moreover, both neoplastic and benign diverticula possess fibrovascular stromal tissues, such as fibroadipose tissue, which is usually found on the dense fibrous tissues that define the boundary between perivesical fat from the lamina propia.6
Therefore, the above-mentioned pathological tissue changes in intravesical diverticulum were all considered differential diagnoses in our case.
In general, neoplasms arising from intravesical diverticulum present a diagnostic and therapeutic difficulty.4
Due to its rarity and lack of systematic clinical studies, there are currently no available guidelines regarding the management of neoplasms arising from intravesical diverticulum. With malignant neoplasms confined to the diverticulum, there is better prognosis than those with extravesical extension. These can also be managed conservatively either by trans-urethral resection or partial cystectomy with the overall disease-free survival rate comparable to those who underwent radical cystectomy.1,6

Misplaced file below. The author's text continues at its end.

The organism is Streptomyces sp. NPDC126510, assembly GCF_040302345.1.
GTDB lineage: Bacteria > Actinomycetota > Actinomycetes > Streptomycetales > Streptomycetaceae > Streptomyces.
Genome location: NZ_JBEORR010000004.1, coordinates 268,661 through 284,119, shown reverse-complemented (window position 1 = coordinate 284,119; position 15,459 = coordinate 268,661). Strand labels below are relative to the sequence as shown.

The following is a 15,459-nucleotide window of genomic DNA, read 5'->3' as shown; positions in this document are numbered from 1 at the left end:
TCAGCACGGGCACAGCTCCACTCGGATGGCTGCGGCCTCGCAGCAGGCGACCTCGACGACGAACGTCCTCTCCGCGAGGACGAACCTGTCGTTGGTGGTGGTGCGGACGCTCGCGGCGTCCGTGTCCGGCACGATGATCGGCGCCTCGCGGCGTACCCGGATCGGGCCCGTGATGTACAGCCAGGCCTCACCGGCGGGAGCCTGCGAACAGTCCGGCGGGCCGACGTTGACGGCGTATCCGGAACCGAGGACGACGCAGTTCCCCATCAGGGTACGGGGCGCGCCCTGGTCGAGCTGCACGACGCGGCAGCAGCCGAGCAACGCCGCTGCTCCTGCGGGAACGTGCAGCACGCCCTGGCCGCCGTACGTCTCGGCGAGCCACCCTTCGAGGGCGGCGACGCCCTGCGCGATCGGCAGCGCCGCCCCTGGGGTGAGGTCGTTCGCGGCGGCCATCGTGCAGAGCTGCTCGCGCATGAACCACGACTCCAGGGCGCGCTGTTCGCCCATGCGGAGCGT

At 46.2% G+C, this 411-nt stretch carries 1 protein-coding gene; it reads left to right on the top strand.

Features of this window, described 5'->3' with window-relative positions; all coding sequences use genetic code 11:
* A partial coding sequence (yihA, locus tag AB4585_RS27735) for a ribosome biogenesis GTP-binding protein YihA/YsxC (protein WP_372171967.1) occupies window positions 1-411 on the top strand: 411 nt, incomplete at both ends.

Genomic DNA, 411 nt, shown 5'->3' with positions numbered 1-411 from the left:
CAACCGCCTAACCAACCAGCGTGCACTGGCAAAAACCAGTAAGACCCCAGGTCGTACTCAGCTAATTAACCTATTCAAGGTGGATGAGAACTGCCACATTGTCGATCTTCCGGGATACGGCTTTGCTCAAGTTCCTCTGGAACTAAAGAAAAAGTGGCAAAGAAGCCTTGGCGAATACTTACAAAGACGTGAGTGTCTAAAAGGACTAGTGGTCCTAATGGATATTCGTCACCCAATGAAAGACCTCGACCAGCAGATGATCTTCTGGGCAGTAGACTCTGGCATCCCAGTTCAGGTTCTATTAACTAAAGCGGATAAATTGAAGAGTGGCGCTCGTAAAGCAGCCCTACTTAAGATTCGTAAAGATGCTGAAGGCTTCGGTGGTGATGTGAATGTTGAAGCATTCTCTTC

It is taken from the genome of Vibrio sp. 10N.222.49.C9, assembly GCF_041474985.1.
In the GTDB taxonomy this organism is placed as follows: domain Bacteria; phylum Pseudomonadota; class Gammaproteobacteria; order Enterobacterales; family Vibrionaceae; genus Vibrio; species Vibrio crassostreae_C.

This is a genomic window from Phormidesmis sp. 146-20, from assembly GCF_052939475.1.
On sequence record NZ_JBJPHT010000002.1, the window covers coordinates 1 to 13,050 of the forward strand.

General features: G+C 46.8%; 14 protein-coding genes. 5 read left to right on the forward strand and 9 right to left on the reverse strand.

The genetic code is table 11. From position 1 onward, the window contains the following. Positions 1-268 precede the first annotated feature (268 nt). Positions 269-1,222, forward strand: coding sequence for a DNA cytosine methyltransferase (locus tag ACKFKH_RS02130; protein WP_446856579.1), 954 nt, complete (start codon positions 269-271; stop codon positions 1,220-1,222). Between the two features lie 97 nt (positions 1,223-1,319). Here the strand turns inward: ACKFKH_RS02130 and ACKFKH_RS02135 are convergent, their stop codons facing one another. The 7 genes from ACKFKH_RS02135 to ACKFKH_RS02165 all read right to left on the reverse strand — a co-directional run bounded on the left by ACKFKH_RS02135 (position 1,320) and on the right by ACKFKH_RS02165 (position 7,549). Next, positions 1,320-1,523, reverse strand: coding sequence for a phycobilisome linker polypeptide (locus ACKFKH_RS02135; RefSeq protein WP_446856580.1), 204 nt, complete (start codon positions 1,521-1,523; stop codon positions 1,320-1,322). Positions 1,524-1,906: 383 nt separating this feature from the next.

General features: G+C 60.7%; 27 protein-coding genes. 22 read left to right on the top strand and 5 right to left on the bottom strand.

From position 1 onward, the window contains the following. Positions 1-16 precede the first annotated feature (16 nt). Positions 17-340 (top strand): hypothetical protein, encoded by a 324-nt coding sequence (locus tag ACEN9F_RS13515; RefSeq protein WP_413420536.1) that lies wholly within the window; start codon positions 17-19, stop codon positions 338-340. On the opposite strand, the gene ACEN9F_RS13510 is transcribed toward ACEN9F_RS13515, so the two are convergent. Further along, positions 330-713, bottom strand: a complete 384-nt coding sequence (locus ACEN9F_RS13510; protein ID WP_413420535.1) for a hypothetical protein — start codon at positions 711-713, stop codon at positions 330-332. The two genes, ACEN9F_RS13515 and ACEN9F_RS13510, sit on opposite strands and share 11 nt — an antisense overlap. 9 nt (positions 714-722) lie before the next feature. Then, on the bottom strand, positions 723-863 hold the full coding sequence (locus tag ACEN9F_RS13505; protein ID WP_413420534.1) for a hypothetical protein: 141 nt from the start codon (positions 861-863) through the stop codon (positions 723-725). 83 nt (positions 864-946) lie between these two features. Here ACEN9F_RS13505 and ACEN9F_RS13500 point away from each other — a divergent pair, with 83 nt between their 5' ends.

An algorithm for the management of intravesical diverticulum with transitional cell carcinoma was proposed by Raheem and colleague.11
In this management algorithm, factors that affect the choice of surgical approach (conservative vs. radical) include anesthesia risk, WHO grade, TNM staging, size of diverticular neck, thickness of diverticular wall, freedom from other intravesical tumours and location of diverticulum relative to ureteric orifices.11
In our case, conservative management by TURBT was initially considered; however, this was deferred mainly due to the wall thickness and location of the divericuli. These features suggest higher risk of perforation and peritoneal spillage. The team decided to address the hemorrhagic complications, increased risk of false negative results from cup biopsy, and risk of peritoneal extension, with open partial cystectomy. This surgical approach was considered more conservative with less morbidity as compared to radical cystectomy.